asides – mammoth // building nothing out of something

Category Archives: asides

sea ice small multiples

[Small multiples of the extent of North Pole sea ice, 1979-2014; via NASA's Scientific Visualization Studio.]

the five thousand pound life: land

[Hauling earth during the expansion of the Panama Canal; AP Photo] A quick and rather late notice, of particular relevance to readers in NYC: I’ll be on a panel this Friday, September 26, for The Five Thousand Pound Life’s “Land” symposium, which is co-sponsored by the Architectural League of New York and the Cooper Union […]

suburban futures

At Next City, Amanda Kolson Hurley reports on two examples of contemporary suburban growth, Montgomery County in Maryland and the York region of Ontario, and ties those two examples into broader questions regarding the future viability of suburbanism: Dead malls. Zombie subdivisions. Metastasizing sprawl. Not a horror movie, but the suburbs circa 2014, or at […]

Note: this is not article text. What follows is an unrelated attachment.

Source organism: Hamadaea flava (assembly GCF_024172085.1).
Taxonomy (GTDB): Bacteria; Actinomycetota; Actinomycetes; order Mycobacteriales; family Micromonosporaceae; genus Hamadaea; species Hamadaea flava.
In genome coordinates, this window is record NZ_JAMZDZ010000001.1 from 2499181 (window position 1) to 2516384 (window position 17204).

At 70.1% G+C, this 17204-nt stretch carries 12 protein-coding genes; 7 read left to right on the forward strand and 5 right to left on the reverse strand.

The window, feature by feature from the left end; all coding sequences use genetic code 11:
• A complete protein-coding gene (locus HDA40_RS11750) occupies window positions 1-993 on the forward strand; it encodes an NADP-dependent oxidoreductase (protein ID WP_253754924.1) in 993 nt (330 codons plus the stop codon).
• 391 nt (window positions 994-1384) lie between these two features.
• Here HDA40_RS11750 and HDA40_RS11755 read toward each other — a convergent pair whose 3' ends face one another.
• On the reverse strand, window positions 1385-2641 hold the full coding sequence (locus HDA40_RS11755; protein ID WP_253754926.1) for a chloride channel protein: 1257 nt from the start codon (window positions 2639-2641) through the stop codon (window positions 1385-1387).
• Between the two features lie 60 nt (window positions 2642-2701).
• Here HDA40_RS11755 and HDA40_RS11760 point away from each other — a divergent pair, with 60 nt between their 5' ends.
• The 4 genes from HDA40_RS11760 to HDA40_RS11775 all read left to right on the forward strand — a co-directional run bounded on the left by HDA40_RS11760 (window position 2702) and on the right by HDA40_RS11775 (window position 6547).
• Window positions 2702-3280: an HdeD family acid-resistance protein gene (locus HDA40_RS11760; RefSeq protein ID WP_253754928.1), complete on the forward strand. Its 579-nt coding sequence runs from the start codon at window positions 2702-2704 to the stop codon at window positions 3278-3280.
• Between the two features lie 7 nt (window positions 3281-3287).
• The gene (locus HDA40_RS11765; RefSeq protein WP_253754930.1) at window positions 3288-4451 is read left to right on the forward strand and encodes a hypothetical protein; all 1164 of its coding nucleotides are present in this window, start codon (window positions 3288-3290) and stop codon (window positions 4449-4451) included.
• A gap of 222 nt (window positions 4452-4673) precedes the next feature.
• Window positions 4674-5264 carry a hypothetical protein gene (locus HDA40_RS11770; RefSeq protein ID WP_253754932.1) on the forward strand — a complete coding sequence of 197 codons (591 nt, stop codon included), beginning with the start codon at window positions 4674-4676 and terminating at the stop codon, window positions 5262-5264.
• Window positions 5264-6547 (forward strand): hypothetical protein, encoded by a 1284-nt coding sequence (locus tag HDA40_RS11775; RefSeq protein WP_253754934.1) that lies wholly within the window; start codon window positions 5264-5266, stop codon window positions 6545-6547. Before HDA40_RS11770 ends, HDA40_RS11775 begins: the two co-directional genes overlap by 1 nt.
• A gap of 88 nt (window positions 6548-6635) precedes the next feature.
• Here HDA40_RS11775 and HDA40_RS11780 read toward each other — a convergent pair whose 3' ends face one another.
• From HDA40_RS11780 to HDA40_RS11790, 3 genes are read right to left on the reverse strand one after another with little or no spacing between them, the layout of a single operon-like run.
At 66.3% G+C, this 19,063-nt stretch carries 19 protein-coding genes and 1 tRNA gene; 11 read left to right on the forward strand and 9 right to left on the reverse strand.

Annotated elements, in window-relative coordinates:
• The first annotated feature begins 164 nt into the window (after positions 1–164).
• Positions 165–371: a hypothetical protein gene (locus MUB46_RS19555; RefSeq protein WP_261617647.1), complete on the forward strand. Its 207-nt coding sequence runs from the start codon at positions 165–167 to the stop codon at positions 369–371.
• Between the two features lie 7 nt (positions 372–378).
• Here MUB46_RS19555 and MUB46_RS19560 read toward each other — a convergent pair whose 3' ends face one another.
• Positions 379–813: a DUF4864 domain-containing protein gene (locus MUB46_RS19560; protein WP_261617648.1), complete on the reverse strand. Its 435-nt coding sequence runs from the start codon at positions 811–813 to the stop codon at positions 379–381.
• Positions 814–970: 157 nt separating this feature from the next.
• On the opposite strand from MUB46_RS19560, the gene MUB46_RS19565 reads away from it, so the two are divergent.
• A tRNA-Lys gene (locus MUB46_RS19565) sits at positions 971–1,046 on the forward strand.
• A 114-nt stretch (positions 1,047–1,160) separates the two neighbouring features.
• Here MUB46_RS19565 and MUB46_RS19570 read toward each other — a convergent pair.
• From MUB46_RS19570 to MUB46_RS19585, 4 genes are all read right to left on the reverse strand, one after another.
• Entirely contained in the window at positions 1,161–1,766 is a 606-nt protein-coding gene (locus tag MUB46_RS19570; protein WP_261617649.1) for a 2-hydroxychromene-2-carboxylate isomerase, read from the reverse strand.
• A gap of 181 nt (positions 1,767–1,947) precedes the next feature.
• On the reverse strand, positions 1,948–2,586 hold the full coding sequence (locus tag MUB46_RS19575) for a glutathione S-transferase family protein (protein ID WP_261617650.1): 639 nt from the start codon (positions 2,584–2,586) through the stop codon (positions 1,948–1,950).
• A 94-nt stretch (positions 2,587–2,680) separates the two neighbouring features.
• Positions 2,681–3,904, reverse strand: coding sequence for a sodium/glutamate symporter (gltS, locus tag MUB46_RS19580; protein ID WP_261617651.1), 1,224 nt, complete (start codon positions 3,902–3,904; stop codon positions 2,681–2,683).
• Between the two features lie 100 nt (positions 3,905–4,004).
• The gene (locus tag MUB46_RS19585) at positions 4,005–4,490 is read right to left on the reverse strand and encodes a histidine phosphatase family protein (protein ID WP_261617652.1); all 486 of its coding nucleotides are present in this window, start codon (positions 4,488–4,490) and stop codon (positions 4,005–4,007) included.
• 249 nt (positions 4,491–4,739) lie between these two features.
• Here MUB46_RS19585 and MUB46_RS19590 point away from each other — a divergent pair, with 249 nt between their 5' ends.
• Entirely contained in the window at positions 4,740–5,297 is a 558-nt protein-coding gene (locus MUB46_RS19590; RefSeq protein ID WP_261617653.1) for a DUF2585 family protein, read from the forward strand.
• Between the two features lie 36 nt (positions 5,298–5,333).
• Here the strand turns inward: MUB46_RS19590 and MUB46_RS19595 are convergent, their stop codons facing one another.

landmarks

[Two images from artist Jenny Odell's series Landmarks, which traces "inadvertent monuments" produced by remote infrastructural operations, such as the Athabasca Oil Sands (top) and a network of "unknown detonation sites" (above) at the Nevada Test Site. The images can be seen in larger and much larger versions on Odell's website.]

mesosphere excavations

[Four recent atmospheric paintings of abstracted anthropogenic geomorphologies by Philip Govedare, whose work was recently featured on Butdoesitfloat. In order from top to bottom, the paintings are: "Melt", "Excavation #5", "Mesosphere", and "Excavation #6".]

semipile

[As a Friday return to blogging for mammoth, photographs of Formlessfinder's lovely half-pile under cantilevered canopy at Design Miami, December 2013. You can watch the architects talk about the design and construction of the pile over an exceptionally annoying soundtrack here. More architecture via material deformation, please. The photographs are, in order from top to […]

environments of extraction

I’ll be at the Storefront for Art and Architecture in New York this Friday evening, speaking on a panel about “Environments of Extraction”: Resource extraction and urbanism have always had an intimate love/hate relationship. In the past fifty years, we have witnessed this relationship yield a series of global infrastructures and cities that are increasingly […]